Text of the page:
GUEST POST: Thomas Shafer (aka, the Hubster)

My Hubster is one all-around-very-cool-super-handsome-awfully-sweet-terribly-smart guy.  When I told him I was lining up guest posts to help me cover the blog during the first few months of Little Miss Took’s life, he quickly piped up, saying,

“I can help you with that!”

And so, my partner in crime has become my partner in blogging.

The Hubster works in a unique field – he specializes in (among other techie things) high-end two-channel audio.  Really cool stuff that will literally change the way you listen.  I feel like I’ve re-discovered my ears because of what he chose to do with his life.

Because of his profession, he’s had a front row seat to much of what happened when the musical world went digital, and he’s got some interesting insight to the change the literary world is undergoing – the digitalization of books.

Read on for his thoughts and opinions!


I’ve seen music media go through a certain kind of life cycle.  Back in the ’60s and ’70s, the only choice was gramophone records.  Then, round about the late ’80s, CDs came along and most everyone dove head first into the wonderful world of digital playback.  

What is amazing to me is that nowadays, it seems people want both!  

Digital music is still the medium of choice for most people, BUT a lot of folks are remembering the value of good ‘ol records.  I hear folks say..

‘I love the convenience of my iPod, but really enjoy the feel of a record in my hand’.

If you are one of us that agrees that Music Matters, I bet you would probably agree with that statement…I know I sure do.

So here is the observation.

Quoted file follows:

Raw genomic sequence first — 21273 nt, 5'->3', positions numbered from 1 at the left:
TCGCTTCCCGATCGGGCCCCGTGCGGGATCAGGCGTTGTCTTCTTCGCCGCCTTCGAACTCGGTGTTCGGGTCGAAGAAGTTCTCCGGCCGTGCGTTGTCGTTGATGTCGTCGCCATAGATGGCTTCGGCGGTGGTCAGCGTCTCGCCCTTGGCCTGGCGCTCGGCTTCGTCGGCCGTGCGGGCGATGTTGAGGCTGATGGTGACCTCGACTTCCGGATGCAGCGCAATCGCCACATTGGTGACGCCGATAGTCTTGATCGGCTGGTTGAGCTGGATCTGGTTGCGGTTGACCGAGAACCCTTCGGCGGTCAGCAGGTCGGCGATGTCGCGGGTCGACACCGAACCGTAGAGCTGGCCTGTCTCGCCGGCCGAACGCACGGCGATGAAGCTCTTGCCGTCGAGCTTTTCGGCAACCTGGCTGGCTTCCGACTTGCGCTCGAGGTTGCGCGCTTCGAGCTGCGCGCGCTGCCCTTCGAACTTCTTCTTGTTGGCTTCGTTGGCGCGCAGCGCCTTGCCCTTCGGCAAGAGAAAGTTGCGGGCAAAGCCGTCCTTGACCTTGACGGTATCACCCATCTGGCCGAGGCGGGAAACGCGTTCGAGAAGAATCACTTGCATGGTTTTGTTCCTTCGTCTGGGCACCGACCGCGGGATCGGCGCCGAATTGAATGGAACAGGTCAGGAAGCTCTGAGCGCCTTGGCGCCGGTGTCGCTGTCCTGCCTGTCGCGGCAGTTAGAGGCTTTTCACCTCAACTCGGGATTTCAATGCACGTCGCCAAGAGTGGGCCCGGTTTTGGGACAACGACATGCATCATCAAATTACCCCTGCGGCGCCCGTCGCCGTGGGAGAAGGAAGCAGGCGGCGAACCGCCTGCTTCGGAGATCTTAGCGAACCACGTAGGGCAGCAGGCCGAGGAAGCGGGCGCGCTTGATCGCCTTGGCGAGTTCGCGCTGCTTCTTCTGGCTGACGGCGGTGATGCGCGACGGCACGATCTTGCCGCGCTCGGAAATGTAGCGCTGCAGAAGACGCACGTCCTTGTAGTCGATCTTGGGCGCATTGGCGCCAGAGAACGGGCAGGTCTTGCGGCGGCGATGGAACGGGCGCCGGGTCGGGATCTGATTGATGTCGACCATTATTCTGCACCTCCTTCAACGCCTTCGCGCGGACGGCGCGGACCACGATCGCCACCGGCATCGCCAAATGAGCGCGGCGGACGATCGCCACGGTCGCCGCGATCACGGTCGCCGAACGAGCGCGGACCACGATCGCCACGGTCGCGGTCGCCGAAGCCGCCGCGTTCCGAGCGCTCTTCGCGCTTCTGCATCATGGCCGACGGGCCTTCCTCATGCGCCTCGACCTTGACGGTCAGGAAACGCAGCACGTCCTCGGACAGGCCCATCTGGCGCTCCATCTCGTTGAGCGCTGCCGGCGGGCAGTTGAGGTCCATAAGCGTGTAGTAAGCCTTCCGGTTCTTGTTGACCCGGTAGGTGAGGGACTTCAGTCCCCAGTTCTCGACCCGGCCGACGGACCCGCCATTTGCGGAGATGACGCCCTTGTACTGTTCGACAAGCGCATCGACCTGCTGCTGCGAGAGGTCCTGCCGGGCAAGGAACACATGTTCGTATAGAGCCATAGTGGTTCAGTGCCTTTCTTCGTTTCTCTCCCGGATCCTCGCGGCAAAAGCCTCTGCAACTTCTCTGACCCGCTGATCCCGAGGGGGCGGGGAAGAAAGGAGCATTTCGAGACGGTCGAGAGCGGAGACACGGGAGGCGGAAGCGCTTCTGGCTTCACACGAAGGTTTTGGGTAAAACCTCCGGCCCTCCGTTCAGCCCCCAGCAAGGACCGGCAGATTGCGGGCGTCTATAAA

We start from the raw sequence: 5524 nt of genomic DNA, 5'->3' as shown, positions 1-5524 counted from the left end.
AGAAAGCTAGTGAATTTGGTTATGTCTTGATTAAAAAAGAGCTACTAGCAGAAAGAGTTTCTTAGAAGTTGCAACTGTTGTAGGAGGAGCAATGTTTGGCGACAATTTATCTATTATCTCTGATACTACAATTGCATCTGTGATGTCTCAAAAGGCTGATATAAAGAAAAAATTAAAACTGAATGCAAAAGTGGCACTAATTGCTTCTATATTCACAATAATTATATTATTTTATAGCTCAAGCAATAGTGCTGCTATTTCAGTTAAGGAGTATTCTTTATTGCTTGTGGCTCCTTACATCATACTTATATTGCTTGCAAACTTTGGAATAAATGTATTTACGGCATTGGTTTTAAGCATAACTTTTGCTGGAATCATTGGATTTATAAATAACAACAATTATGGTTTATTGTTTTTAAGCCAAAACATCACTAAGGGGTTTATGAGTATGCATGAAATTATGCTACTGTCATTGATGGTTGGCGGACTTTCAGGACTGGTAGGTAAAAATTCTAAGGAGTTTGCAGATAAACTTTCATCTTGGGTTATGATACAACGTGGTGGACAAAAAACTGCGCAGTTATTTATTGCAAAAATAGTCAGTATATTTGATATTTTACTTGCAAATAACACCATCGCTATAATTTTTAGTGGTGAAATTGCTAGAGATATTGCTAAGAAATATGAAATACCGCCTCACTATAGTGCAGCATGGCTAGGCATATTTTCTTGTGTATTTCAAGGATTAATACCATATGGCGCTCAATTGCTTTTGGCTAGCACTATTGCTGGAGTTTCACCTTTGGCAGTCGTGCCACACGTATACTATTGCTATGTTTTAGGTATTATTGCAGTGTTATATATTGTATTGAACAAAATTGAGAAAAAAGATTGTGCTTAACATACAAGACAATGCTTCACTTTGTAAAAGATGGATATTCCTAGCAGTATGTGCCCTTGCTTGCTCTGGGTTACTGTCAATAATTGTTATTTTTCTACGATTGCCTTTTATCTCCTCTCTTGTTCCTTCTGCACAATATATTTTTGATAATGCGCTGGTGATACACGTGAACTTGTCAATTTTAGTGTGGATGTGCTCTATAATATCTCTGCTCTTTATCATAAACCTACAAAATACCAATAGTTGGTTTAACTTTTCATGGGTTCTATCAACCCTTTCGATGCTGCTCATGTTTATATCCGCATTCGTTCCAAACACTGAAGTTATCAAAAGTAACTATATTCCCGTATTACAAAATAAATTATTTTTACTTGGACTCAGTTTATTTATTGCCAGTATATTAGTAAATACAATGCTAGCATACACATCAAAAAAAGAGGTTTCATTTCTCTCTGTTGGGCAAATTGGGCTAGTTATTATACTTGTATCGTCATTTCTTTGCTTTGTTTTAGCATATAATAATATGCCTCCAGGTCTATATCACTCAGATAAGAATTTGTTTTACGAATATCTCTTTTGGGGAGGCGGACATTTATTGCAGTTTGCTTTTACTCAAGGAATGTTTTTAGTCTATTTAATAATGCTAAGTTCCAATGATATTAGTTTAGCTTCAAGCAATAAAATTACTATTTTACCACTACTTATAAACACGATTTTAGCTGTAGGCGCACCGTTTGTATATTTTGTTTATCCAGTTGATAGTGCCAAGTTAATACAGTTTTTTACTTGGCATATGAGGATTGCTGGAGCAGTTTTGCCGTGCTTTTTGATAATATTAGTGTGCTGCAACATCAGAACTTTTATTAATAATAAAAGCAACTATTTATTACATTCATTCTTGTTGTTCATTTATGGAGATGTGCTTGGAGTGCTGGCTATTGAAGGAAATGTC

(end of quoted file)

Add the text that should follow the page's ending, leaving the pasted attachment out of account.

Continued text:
It seems that books are about to go through the same cycle.  Just as little as a couple of years ago, if you wanted a book, your only option was to get it on paper.  But now, e-readers are literally on the verge of changing this to where you might not ever read your favorite new book on paper.

Do you think we can cut to the chase here?  Is it possible that book publishers could learn from music media’s life cycle and avoid the 10-30 year experiment it went thru to discover that people want both analog and digital?  I can just hear it now…

‘I love the convenience of my e-reader, but really enjoy the feel of a book in my hand’ 

Here is what I suggest.

Book publishers, with every new book being published, put it out there in BOTH ANALOG AND DIGITAL.  Put a hard-bound book on the shelf with a digital copy of it inside the front cover!

Music labels…with every new album you are going to produce, put it out there in BOTH ANALOG AND DIGITAL.  Put a vinyl record on the shelf with a digital copy of it inside the cover!

This is what the consumer wants!


I think he makes a great point.   It’s one of my very favorite things, to open up a fresh vinyl album – esp. when a digital copy came along with it.  After all, a turntable in my car just isn’t practical.  🙂  For me, it’s the same with books.  Personally, I would LOVE to be able to buy my books with a digital copy tucked inside.  I love the convenience of an e-reader, but nothing really compares to snuggling up on the couch with the weight of a book in my hands, and the smell of paper and ink in my nose.  People are analog beings, and we’re always going to be drawn to analog things, no matter how convenient digital might be.

What are your thoughts, opinions?  Let ’em fly!


20 thoughts on “GUEST POST: Thomas Shafer (aka, the Hubster)

      • mgmillerbooks says: